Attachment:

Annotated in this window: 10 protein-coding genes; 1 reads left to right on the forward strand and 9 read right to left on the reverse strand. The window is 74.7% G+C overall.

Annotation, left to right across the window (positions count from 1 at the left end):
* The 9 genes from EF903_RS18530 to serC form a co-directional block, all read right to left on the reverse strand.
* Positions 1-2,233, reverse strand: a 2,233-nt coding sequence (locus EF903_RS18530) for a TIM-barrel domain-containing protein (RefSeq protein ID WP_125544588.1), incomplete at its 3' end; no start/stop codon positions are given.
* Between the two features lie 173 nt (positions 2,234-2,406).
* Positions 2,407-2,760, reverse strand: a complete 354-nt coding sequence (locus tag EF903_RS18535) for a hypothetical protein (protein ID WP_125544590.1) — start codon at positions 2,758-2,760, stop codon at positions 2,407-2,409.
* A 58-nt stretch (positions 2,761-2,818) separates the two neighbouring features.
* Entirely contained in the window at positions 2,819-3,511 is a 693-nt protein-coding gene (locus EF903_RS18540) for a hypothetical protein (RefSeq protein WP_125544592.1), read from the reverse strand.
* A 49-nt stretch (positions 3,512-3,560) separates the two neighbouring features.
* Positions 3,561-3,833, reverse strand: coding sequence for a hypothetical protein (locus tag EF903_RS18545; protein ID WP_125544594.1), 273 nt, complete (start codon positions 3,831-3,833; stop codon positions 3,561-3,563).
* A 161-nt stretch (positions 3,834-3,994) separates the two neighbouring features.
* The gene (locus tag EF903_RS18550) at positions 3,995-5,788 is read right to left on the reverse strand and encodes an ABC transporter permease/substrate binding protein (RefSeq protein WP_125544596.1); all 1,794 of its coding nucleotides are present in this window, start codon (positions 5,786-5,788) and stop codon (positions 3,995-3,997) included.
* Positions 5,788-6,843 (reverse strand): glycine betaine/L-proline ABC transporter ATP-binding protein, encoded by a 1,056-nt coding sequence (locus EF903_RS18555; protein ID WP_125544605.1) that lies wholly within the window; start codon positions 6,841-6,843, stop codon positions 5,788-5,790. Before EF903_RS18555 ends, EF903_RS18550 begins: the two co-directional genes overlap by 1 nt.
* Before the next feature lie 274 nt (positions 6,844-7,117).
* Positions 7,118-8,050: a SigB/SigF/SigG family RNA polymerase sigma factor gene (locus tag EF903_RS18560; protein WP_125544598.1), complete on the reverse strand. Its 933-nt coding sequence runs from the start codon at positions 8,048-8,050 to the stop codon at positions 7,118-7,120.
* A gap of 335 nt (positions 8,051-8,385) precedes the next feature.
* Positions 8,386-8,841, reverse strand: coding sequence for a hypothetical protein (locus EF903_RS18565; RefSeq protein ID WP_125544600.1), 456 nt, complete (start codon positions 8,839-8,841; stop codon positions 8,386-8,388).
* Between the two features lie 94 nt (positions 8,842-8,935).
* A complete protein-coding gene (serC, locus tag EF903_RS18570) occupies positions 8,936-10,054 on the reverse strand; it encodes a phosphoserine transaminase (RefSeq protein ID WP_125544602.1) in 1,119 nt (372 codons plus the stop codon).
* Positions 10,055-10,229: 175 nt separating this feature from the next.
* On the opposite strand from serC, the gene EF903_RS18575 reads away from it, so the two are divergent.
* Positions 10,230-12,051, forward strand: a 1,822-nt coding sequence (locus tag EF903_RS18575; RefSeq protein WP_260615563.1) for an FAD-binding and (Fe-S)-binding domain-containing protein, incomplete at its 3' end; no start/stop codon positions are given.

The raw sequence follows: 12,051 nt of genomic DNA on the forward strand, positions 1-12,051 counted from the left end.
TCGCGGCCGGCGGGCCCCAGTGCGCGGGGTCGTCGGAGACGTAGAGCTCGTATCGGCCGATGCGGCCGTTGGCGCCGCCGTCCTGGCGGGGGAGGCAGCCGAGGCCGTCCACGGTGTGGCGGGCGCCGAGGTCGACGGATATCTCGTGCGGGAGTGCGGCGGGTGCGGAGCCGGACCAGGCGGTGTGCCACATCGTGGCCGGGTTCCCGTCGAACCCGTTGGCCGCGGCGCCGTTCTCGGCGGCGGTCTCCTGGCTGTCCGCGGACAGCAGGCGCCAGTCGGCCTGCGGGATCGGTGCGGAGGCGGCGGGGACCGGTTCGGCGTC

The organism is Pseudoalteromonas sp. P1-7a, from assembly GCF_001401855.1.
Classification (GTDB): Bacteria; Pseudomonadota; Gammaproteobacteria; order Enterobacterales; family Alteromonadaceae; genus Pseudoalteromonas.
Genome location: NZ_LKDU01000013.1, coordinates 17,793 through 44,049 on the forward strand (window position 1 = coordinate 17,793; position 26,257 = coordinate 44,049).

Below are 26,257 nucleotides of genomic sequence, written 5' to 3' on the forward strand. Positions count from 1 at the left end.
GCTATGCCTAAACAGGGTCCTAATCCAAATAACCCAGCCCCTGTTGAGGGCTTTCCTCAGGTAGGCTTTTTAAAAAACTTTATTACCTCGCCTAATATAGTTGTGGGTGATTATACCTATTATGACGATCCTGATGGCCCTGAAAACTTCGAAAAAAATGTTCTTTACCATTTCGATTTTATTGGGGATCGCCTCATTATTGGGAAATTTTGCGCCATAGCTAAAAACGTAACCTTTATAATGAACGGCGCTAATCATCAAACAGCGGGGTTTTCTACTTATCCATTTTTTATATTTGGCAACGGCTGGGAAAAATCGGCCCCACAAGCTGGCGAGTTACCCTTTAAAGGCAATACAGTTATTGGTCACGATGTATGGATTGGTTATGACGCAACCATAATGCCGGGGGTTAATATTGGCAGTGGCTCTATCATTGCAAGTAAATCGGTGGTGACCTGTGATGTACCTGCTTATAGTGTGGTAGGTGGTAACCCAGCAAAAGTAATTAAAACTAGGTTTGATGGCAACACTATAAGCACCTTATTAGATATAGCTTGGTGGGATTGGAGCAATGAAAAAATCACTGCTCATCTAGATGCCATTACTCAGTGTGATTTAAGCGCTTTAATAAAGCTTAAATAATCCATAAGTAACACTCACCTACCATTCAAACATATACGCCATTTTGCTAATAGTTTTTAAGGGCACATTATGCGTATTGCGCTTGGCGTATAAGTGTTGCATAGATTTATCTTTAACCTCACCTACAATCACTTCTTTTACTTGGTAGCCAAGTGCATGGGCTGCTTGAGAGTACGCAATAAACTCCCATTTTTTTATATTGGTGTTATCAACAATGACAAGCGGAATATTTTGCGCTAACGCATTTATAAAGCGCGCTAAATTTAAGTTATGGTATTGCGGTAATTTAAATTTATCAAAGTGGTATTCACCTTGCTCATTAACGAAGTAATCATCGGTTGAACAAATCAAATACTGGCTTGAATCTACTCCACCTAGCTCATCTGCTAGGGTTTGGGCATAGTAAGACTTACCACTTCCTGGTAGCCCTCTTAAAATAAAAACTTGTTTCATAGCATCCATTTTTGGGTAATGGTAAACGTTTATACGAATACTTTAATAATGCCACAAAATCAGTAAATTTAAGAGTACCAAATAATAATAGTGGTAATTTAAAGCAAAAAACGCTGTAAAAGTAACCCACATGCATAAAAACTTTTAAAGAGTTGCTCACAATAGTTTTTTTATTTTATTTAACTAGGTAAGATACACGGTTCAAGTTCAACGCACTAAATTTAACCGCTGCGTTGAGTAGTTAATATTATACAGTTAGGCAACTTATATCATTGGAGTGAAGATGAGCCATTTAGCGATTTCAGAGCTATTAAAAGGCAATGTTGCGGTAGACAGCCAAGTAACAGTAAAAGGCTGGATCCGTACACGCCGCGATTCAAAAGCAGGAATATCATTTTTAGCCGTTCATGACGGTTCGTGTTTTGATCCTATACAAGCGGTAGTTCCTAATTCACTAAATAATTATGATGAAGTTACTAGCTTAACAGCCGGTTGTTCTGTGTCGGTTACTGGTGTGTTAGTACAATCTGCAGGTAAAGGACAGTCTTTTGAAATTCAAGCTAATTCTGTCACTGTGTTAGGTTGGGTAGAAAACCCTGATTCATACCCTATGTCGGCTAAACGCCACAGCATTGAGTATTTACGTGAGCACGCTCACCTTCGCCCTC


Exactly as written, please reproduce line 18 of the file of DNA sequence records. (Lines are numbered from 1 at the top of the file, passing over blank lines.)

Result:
* Between the two features lie 94 nt (positions 8,842-8,935).